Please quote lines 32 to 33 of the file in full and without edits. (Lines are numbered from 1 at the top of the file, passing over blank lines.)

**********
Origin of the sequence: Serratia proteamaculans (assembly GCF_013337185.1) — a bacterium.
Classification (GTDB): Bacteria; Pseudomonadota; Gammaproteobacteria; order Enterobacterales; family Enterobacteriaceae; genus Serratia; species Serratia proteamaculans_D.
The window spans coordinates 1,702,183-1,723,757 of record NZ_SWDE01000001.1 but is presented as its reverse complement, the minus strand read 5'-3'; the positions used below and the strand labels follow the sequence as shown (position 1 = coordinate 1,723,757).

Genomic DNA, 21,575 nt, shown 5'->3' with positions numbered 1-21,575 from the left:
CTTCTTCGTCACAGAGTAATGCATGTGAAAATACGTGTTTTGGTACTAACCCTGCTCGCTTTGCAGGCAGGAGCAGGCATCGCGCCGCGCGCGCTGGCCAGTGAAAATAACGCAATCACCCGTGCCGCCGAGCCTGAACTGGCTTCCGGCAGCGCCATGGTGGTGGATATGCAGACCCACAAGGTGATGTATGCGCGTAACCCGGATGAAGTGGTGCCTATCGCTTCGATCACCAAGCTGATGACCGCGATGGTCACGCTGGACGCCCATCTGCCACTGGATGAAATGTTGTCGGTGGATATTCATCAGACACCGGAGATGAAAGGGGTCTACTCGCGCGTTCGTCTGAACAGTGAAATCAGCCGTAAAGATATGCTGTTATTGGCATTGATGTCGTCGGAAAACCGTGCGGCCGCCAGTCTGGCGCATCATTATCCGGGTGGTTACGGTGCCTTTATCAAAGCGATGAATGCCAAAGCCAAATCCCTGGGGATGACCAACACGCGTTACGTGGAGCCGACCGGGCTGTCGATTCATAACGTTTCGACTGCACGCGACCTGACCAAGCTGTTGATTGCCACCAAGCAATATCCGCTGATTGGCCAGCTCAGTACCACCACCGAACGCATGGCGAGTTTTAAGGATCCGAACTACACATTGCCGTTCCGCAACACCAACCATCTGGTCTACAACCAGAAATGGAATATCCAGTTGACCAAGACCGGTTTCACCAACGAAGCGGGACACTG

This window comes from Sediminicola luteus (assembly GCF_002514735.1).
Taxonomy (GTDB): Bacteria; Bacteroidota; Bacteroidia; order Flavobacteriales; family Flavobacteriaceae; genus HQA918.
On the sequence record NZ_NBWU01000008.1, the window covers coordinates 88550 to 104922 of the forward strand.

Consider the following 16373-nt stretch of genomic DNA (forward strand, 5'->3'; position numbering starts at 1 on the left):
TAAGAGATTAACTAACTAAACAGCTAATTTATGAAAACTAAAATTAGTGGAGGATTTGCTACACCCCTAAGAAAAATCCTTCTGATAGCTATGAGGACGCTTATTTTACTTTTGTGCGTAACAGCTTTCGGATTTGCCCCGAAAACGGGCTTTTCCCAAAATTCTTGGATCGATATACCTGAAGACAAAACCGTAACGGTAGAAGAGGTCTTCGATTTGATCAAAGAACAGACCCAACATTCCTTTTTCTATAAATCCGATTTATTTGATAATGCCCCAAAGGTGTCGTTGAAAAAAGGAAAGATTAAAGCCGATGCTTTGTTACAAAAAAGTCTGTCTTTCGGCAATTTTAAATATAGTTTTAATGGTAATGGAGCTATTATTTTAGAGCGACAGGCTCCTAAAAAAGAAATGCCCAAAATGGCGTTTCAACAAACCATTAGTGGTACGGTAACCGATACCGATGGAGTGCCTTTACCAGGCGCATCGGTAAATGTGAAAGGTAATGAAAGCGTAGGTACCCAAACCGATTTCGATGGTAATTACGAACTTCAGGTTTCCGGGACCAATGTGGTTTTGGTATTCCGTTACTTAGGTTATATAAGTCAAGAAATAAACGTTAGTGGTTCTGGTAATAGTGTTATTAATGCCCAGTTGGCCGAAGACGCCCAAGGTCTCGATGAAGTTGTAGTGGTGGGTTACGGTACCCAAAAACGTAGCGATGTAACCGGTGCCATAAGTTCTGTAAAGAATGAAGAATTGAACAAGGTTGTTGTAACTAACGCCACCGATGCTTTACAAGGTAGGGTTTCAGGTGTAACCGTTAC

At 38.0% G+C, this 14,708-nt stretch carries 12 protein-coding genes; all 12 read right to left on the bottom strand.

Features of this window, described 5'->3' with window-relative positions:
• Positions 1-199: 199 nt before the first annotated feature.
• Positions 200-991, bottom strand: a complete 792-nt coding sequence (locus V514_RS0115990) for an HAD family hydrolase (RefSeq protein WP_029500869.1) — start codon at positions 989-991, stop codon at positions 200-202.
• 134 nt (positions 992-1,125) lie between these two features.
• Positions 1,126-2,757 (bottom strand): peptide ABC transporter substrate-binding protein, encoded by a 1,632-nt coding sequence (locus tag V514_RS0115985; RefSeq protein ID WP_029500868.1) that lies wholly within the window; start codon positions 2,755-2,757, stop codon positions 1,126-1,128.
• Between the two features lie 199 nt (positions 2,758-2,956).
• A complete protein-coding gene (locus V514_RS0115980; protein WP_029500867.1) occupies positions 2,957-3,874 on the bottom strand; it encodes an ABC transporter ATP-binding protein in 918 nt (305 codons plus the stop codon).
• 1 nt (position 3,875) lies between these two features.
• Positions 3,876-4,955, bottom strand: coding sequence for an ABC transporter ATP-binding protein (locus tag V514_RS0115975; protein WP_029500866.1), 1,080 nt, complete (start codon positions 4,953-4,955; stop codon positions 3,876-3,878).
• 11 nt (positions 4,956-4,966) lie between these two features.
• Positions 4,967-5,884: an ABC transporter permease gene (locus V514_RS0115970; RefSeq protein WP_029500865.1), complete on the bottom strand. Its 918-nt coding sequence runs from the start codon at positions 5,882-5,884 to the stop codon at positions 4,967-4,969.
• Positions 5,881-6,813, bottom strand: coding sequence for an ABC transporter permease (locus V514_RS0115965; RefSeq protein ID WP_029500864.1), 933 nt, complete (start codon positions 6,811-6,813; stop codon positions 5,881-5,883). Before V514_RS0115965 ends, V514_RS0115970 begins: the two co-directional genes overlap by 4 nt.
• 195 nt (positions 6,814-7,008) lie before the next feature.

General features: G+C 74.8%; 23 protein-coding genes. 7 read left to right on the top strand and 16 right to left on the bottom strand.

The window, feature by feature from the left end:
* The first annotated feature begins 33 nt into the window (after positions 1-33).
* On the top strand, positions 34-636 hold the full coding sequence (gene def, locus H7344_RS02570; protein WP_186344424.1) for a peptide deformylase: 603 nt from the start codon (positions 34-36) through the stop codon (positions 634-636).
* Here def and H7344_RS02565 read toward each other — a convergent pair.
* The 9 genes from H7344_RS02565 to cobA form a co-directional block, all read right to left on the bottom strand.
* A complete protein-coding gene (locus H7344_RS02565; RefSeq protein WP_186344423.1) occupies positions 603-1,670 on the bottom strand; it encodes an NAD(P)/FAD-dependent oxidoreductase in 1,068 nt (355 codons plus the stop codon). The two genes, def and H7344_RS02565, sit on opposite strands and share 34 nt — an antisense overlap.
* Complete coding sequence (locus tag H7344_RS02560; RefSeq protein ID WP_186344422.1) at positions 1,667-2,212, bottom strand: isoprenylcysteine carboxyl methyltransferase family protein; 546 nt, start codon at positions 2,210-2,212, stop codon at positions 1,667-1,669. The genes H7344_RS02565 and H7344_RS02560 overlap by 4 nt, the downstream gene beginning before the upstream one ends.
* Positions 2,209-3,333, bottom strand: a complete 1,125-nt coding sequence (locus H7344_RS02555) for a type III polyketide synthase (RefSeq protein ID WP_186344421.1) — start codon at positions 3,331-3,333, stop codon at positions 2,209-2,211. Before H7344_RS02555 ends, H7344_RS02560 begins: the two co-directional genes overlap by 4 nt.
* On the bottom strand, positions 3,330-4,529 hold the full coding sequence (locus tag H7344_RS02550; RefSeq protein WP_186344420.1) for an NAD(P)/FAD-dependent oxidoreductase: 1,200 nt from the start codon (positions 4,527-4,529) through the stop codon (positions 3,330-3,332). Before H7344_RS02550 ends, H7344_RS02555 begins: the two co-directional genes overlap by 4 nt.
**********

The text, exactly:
* Complete coding sequence (locus tag H7344_RS02560; RefSeq protein ID WP_186344422.1) at positions 1,667-2,212, bottom strand: isoprenylcysteine carboxyl methyltransferase family protein; 546 nt, start codon at positions 2,210-2,212, stop codon at positions 1,667-1,669. The genes H7344_RS02565 and H7344_RS02560 overlap by 4 nt, the downstream gene beginning before the upstream one ends.
* Positions 2,209-3,333, bottom strand: a complete 1,125-nt coding sequence (locus H7344_RS02555) for a type III polyketide synthase (RefSeq protein ID WP_186344421.1) — start codon at positions 3,331-3,333, stop codon at positions 2,209-2,211. Before H7344_RS02555 ends, H7344_RS02560 begins: the two co-directional genes overlap by 4 nt.